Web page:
The stress tests that are being required by all banks and 
financial institutions, including the Fannie Mae and Freddie 
Mac are being required to engage in, the losses would be 
measurablly lower than that, probably if you did the 
arithmetic, 1.5 percent to 2 percent.
    Mr. Rothfus. Yes, and my--
    Dr. Zandi. So 5 percent is a lot of capital.
    Mr. Rothfus. I might want to follow up with you on that 
question just to again, get in some parameters--
    Dr. Zandi. That is it, it is 5 percent. After that it is 
catastrophic. That is--
    Mr. Rothfus. The question I will follow up with in a 
written form is, like, 5 percent of what? That is what I am--
    Dr. Zandi. That is the number of loans that default times 
the loss would be incurred because of that default. That is the 
total loss.
    Mr. Rothfus. If I could, real quick, go to Mr. Wallison? In 
your testimony you explained how reduced underwriting standards 
can actually make housing less affordable. You described our 
existing affordable housing policy as leading to, quote, 
``higher leverage, a lower home ownership rate and reduced 
affordability.'' And I would guess higher home prices, too?
    Mr. Wallison. Yes. In fact that is the whole problem, that 
    Mr. Rothfus. And I guess, Ms. McCargo, can you respond?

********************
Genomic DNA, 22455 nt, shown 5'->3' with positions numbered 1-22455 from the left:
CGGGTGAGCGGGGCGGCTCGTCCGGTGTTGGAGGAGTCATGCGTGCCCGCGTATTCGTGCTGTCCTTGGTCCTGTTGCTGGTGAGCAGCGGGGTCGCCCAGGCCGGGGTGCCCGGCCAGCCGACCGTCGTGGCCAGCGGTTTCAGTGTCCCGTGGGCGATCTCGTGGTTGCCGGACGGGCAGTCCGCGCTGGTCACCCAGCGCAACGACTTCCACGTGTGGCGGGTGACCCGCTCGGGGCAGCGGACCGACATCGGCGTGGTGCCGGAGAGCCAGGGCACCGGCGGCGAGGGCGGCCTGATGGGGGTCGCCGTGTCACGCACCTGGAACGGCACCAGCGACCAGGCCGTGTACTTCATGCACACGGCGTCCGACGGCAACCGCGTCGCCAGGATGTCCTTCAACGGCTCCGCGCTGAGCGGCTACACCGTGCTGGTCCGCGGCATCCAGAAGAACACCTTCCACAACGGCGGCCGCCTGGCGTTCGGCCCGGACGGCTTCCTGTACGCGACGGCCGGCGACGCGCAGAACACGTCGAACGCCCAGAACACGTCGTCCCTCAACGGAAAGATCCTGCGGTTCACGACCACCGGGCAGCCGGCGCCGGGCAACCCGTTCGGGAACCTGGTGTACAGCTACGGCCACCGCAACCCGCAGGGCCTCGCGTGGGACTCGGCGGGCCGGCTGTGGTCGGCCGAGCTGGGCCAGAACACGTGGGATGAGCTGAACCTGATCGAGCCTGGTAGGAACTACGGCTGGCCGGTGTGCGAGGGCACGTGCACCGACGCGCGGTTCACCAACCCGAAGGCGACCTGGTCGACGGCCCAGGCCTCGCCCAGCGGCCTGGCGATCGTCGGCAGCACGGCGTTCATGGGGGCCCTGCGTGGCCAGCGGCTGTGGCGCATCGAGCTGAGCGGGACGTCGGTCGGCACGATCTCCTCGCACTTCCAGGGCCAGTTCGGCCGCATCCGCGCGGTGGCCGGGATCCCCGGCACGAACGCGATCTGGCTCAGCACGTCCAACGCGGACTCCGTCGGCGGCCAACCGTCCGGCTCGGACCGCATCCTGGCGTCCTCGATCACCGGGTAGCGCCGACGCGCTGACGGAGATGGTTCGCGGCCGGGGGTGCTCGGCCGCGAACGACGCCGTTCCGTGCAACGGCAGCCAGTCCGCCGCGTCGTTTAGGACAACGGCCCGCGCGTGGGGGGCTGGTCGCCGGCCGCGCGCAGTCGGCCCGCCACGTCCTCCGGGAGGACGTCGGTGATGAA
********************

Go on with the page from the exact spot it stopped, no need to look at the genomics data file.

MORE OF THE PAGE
What is--because it makes sense to me what Mr. Wallison is 
saying, that all these policies have really driven up the cost 
of housing which it makes it a--it is an affordability issue, 
is it not?
    Ms. McCargo. So that we definitely have an affordability 
issue, I just cannot find the way to express that I don't think 
that issue comes from 30-year fixed rate mortgage or from the--
    Mr. Rothfus. I don't think he is saying that.
    Ms. McCargo. Yes, or from the government guarantee or the 
government's involvement in this process.
    Going back to 2008, if you look at the lending that was 
going on, which before 2008 leading up to the crisis, and you 
look at the people, the private label investors that were in 
the market at that time, and you look at the performance on the 
loans that were made prior to that period--I would just say 
2005, 2006, and 2007--loans made prior to that period where you